Trophic Pyramids

Food chains and food webs explore the particular trophic relationships between species within an ecosystem--specifically, just who is eating whom. But another very interesting aspect of the structure of an ecosystem is just how the biomass and energy are distributed among the different trophic levels. Note that this is a very different kind of information from that provided by food chains and webs. Here, we ignore individual species altogether and turn our focus on the overall trophic levels.

The descriptive device used to explore this facet of the trophic structure of an ecosystem is called a trophic pyramid. The purpose of a trophic pyramid is to graphically represent the distribution of biomass or energy among the different trophic levels of the ecosystem.

For example, in a biomass pyramid, you would estimate the entire biomass of all producers in an ecosystem, and this total mass would form the "Producer" level of your pyramid. The entire mass of all primary consumers in the ecosystem would form the "primary consumer" level of the pyramid, and so on for all levels represented in the ecosystem. The top level of your pyramid will probably be either tertiary or quaternary consumers. Note that there's a little detail problem here. You'd have to try to examine your omnivore and carnivores carefully to determine what percentage of their food came from each trophic level.

An energy trophic pyramid would be created the same way, except that the levels would represent the amount of energy contained in all of the producers, then primary consumers, then secondary consumers, etc. This is a bit harder and more technical to figure, but good techniques have been developed to estimate the amount of energy contained in different kinds of organims.

The trophic pyramid of an ecosystem, either biomass or energy based, can tell you a lot about that ecosystem. For example, a trophic pyramid of a stable, healthy ecosystem will look something like this:

Note something extremely important about the shape of this pyramid. By far the biggest of the levels is the Producer level. In fact, if I'd created this truly to scale, the difference would be a lot greater than it looks in this image. And the secondary consumer level is much smaller than the primary consumer level. The tertiary consumer level is much smaller still, etc. This relative size relationship exists in both bioimass and energy trophic pyramids, but it is much more exaggerated in energy pyramids than biomass pyramids.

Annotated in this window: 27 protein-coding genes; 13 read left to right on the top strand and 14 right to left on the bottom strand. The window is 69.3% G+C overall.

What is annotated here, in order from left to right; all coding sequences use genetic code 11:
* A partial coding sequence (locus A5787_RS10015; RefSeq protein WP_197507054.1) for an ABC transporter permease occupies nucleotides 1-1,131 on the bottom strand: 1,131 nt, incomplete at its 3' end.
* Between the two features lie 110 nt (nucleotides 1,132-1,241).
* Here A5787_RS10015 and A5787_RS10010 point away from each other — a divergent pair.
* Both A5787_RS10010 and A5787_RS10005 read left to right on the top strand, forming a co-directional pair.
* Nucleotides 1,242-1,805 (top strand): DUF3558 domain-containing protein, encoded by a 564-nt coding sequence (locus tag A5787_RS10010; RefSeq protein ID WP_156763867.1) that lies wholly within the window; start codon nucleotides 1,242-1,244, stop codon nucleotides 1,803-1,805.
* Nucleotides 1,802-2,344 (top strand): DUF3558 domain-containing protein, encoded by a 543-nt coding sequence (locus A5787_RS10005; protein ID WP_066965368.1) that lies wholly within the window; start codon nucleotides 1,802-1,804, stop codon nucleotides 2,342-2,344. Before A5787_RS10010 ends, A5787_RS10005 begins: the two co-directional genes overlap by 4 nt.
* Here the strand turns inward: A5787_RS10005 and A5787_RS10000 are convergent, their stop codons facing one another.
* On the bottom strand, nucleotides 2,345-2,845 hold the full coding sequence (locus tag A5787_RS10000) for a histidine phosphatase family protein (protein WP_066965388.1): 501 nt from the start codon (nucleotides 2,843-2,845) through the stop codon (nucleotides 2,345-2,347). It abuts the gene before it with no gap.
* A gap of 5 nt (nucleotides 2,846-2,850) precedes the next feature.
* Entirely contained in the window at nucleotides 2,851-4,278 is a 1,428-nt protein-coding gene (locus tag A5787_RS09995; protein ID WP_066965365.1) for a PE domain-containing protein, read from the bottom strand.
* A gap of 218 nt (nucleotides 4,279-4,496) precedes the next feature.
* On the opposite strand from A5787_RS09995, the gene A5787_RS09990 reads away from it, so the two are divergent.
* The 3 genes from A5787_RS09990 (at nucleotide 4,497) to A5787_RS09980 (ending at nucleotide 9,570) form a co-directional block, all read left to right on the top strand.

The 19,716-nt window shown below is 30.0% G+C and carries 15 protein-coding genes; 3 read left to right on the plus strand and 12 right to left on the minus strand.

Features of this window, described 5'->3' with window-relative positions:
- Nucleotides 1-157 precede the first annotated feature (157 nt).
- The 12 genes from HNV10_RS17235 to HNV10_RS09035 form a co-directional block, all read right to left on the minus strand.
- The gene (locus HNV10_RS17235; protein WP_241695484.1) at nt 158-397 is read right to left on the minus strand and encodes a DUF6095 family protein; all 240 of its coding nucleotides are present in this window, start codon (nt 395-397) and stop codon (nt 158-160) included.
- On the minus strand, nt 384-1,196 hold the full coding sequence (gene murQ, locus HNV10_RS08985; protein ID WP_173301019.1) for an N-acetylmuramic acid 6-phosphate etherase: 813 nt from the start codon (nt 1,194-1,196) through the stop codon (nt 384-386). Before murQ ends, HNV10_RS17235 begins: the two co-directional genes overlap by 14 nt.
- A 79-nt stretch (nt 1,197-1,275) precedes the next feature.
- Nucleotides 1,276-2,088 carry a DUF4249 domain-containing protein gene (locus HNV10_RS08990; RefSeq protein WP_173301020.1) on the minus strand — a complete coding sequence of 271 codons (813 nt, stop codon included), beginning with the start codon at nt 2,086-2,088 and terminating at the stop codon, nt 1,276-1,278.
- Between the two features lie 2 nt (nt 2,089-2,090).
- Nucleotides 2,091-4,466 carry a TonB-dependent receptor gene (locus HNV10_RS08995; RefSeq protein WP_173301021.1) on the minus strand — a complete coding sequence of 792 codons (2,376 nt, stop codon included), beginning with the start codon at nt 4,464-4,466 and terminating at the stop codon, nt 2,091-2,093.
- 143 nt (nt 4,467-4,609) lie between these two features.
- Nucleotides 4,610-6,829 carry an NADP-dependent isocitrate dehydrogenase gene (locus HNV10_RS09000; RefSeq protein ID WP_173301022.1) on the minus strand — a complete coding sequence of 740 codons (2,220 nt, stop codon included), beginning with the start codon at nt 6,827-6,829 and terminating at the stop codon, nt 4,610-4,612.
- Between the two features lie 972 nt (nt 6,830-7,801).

This will always be true in any stable ecosystem because of the simple reality of any energy transfer process (like one animal eating another to get its energy, which is why we eat each other). Energy transfer processes are always a long way short of 100% efficient. In fact, it's been calculated that the average transfer of energy from prey to predator is only about 10%. And it's usually even less efficient when the organism consumed is a plant. This means that fully 90% (or more) of the energy stored in an organism is not transfered to whoever eats that organism--it is lost as waste. The term used for this phenomenon is ecological efficiency. The ecological efficiency of energy transfer from any level of an ecosystem to the next highest level is typically about 10%.

This explains some very interesting things about ecosystems. It explains why the populations of herbivores are always so much larger than the populations of carnivores. It explains why there are more plants than everything else combined--the plant populations support all other populations in the ecosystem, either directly or indirectly.

It's also instructive when we examine issues like theories about dinosaur extinction. The most popular current hypothesis about what happened at the end of the Cretaceous Period is the Alvarez impact hypothesis. At the core of this hypothesis is the notion of an ecological disaster--debris in the atmosphere reducing the incoming sunlight, thus decreasing the amount of photosynthesis in every ecosystem on the planet. The direct result of this would be the dramatic reduction of the size of the Producer level of each of those ecosystems' trophic pyramid. Just think about the implications for all of the animals in those ecosystem.

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Updated 25 September 2004